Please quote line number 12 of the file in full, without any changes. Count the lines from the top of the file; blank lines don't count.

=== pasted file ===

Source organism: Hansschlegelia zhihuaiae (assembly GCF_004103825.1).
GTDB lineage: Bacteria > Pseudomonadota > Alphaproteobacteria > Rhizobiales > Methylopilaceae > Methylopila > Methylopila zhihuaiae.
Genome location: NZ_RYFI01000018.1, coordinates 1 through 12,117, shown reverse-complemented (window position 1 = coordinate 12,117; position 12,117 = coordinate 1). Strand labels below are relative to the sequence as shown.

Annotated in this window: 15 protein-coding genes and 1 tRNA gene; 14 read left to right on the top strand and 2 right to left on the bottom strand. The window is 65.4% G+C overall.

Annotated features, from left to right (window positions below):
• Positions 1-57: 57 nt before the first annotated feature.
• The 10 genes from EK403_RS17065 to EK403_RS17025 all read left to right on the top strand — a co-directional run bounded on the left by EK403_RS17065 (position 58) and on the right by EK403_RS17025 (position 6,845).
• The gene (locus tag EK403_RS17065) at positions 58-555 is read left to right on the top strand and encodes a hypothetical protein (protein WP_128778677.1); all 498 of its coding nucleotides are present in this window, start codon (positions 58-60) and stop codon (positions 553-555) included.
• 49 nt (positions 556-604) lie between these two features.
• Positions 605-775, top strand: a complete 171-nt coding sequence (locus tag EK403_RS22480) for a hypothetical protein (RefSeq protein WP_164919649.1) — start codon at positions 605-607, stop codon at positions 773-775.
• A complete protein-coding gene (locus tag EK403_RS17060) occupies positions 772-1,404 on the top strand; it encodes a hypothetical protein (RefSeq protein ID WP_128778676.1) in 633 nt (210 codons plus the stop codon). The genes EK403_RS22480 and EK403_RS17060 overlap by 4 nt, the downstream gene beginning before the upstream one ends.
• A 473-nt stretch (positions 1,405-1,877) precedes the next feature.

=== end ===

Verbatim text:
• A 473-nt stretch (positions 1,405-1,877) precedes the next feature.